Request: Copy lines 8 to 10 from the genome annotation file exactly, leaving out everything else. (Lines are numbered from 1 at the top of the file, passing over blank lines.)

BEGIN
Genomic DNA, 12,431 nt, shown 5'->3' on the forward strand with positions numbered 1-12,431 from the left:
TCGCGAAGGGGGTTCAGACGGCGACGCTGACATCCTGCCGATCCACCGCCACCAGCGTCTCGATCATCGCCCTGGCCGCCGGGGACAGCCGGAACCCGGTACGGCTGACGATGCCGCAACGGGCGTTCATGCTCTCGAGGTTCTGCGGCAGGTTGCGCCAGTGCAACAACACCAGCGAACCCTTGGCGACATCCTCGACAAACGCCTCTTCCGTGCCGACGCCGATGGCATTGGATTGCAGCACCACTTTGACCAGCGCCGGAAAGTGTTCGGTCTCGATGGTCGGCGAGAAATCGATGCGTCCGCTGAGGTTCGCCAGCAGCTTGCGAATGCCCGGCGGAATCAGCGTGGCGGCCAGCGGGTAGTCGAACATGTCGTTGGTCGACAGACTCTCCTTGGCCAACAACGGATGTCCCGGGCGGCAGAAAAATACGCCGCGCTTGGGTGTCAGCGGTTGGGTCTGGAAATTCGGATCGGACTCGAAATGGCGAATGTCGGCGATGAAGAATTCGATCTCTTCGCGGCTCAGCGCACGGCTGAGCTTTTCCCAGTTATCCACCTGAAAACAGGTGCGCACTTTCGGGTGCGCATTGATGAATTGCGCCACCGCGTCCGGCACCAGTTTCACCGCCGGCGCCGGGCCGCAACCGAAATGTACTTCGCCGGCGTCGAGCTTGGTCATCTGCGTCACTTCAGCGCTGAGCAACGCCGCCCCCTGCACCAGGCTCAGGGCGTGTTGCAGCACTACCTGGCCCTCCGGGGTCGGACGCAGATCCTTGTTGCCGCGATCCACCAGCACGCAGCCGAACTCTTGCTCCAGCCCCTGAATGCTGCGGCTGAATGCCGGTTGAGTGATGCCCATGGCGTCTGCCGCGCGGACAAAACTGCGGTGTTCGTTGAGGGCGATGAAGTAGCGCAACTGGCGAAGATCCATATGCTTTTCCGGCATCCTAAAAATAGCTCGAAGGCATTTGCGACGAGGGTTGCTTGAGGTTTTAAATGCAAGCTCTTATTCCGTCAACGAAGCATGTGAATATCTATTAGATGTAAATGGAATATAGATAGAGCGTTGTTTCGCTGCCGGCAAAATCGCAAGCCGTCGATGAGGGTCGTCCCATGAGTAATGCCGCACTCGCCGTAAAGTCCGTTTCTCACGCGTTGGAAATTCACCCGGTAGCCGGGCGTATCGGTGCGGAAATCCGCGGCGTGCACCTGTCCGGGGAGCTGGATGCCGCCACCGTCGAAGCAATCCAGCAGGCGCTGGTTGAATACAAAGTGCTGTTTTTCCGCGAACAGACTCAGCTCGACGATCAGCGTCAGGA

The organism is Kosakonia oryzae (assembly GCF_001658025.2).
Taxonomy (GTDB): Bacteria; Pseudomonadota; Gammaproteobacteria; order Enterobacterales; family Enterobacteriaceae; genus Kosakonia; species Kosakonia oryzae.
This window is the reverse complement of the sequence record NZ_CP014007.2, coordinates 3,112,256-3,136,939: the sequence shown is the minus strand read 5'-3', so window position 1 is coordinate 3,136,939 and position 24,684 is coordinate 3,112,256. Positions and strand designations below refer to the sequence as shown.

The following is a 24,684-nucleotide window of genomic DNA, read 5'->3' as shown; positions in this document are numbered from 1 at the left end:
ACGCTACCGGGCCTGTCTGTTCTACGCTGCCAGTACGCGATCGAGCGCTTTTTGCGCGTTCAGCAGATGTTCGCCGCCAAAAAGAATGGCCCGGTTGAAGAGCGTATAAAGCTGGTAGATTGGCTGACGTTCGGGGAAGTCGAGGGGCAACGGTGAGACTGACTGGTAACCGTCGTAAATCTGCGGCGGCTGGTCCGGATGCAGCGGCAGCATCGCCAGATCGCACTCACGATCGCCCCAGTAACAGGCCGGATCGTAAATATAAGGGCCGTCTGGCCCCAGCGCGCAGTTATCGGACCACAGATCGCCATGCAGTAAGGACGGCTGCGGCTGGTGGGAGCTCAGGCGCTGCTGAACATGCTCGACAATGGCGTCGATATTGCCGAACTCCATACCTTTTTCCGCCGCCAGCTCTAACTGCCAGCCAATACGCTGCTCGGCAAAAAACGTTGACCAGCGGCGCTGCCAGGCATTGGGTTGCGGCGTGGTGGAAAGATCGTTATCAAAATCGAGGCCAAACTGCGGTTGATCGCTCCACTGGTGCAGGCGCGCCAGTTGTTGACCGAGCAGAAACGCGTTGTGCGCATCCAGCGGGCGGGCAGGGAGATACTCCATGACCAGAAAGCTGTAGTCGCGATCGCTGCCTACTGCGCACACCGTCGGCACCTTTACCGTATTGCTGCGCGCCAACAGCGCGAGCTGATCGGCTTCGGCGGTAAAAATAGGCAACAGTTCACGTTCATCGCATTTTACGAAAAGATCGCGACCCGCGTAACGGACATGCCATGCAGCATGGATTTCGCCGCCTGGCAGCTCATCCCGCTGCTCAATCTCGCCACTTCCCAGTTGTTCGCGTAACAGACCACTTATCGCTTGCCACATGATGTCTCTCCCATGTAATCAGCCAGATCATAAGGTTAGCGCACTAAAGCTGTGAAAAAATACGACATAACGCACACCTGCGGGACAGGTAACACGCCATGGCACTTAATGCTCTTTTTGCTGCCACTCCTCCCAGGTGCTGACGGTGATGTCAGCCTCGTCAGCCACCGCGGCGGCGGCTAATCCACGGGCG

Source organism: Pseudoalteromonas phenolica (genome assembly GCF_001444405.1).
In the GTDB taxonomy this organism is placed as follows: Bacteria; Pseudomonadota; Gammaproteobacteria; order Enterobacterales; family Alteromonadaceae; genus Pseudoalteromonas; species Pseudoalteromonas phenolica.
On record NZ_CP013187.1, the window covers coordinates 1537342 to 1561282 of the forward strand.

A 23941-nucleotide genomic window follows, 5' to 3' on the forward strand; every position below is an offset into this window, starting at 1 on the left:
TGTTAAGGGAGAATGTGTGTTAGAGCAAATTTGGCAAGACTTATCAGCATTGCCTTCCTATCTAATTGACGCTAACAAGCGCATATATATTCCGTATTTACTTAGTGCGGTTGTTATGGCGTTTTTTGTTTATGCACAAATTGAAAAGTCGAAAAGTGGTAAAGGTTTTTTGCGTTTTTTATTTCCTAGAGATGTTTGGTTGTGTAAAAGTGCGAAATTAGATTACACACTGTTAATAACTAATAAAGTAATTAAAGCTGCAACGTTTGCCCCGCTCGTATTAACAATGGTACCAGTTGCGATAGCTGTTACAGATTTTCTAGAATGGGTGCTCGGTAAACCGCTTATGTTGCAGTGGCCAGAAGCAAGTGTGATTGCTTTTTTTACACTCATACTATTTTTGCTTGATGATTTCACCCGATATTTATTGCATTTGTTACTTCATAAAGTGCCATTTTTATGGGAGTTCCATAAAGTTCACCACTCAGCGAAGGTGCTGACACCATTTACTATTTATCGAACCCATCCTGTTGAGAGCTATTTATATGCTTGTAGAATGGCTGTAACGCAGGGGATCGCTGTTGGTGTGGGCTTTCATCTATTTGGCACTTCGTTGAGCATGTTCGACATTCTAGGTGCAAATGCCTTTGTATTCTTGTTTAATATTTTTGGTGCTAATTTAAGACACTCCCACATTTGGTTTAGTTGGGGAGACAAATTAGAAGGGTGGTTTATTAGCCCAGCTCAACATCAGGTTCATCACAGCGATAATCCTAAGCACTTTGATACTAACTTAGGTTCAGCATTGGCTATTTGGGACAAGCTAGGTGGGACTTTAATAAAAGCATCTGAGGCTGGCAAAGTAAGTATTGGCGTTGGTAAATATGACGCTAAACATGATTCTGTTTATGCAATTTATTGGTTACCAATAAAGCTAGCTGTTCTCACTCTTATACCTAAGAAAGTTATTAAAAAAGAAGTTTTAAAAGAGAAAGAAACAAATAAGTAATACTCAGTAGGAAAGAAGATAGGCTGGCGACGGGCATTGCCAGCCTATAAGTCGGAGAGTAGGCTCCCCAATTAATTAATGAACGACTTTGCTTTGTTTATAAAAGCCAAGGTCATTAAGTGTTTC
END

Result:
Source organism: Pseudoalteromonas phenolica (genome assembly GCF_001444405.1).
In the GTDB taxonomy this organism is placed as follows: Bacteria; Pseudomonadota; Gammaproteobacteria; order Enterobacterales; family Alteromonadaceae; genus Pseudoalteromonas; species Pseudoalteromonas phenolica.
On record NZ_CP013187.1, the window covers coordinates 1537342 to 1561282 of the forward strand.